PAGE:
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This is a short story or novella, written before 1995.

A crew of aliens is attempting to kill a dangerous space monster. The creature damages their ship, leaving it with reduced firepower, and ship and monster land on Earth.

The aliens encounter a whaling ship and deduce what the harpoon gun is for. While the crew sleeps, they sneak aboard and upgrade the harpoon, tethering it to the chassis using an extremely strong cable. When the crew awake, they wonder "what kind of whale" they are being prepared for.

The creature attacks, and the whalers fight for their lives using the harpoon. They manage to subdue the creature with help from the alien ship, and the aliens finish it off.

The aliens' law requires any human who sees them to be killed to keep their existence secret, but the captain decides to let the whalers live, and abducts them instead.

The story is bookended by a description of the whaling ship floating, abandoned and badly damaged, with no clue what had happened to it.

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    I saw a movie a few years ago with a similar plot, set in Viking times. Outlander, starring Jim Caviezel. Jun 15, 2023 at 17:08

1 Answer 1

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This is Not Only Dead Men (1942) by A. E. van Vogt. The collection it appears in, Bug-Eyed Monsters, is available to borrow on the Internet Archive.

The aliens sneak aboard the ship and upgrade the harpoons and the cable (relevant excerpts extracted):

With a gasp he snatched at his revolver and took aim at the exposed back of the lizard where it was now bending over the strong dark cable that attached the harpoon to the ship.

[...]

There was, of course, that business of their oil being rendered useless and the curious affair just now, the thing coming aboard for the single purpose of studying the harpoon gun.

[...]

"Look, cap'n, the dirty beggars have cut our harpoon cable. And they’ve left us some measly copper wire or something in its place. Look at the junk."

Wardell took the extended wire blankly. The whole affair seemed senseless. He was conscious of the gunner‘s voice continuing to beat at him:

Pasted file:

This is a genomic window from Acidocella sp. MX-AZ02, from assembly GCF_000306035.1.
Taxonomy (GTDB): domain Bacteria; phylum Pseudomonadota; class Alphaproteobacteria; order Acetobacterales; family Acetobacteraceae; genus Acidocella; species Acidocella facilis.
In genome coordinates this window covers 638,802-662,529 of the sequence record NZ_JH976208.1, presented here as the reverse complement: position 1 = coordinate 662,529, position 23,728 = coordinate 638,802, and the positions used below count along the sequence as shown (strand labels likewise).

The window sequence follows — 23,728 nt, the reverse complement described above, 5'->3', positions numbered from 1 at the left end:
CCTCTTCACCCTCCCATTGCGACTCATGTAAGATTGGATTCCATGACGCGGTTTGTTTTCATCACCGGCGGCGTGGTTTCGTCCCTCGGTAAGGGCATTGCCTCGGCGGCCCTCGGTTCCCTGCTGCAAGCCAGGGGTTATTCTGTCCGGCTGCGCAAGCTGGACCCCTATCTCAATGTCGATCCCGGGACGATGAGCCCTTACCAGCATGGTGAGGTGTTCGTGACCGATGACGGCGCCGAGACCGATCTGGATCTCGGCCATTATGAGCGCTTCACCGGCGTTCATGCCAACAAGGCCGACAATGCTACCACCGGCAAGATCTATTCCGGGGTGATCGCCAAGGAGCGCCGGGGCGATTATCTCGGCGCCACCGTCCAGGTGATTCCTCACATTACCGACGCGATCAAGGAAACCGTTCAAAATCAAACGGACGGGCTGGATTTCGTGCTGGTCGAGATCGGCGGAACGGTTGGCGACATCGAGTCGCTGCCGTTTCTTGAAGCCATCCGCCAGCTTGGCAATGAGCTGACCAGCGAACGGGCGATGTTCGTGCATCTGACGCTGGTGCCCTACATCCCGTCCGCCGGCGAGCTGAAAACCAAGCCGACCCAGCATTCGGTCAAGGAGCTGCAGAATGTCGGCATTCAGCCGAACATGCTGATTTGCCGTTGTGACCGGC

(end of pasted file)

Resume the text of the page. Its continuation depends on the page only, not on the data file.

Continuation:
"And the damn stuff's all over the place, too. There's two other harpoon sets, and each set is braced liked a bloomin' masthead. They bored holes in the deck and ran the wires through, and lashed them to the backbone of the ship. It wouldn't be so bad if the stuff was any good, but that thin wire — hell!"

The part that should seal it for you is the quote you remember. It's said almost verbatim:

Amazingly, it [the cable] wouldn't cut. He strained with his great strength, but the wire only looked vaguely shiny, and even that might have been a trick of light. Behind him, somebody said in a queer voice:

"I think maybe we got a bargain. But what kind of a whale are they getting us ready for?"

Wardell stood very still, startled by the odd phrasing of the words:

He straightened, cold with decision. "Men," he said resonantly, "get your breakfasts. We're going to get to the bottom of this if it's the last thing we ever do."

It ends just as you remember: by law the aliens are required to kill the humans because "low-degree planets should be protected from contact", however the alien chooses to abduct the whalers instead:

Dorno’s soft, hissing voice made a quiet design of sound against the silence of the spaceship cabin: “The regulations are designed to protect the moral continuity of civilization, and to prevent a too literal interpretation of basic laws by time-calloused or thoughtless administrators. It is right that low-degree planets should be protected from contact, so vitally right that death is a justifiable measure against those who glimpse the truth, BUT—”

Dorno smiled, said: “When important assistance has been rendered a Galactic citizen or official, no matter what the circumstances, it is morally necessary to the continuity of civilized conduct that other means be taken to prevent the tale from spreading—

“There are precedents, of course," Dorno added quietly. “Accordingly, I have been plotting our new course. It will take us past the distant sun of Wodesk, from whose green and wonderful planets Earth was originally colonized.

“It will not be necessary to keep our guests in a cataleptic state. As soon as they recover from the effects of the silver gas, let them... experience the journey.”

A short synopsis from this review on Goodreads:

In ‘Not Only Dead Men’ a whaling ship encounters an alien craft and is enlisted in the hunt for the Devil-blal; a space-borne deadly creature, which has landed in the Earth’s ocean. Unfortunately, humans who learn of the existence of galactic society have to be silenced – permanently.

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    Thanks, I recognised a few of the phrases there, so I'm convinced this is the one. Jun 15, 2023 at 13:12

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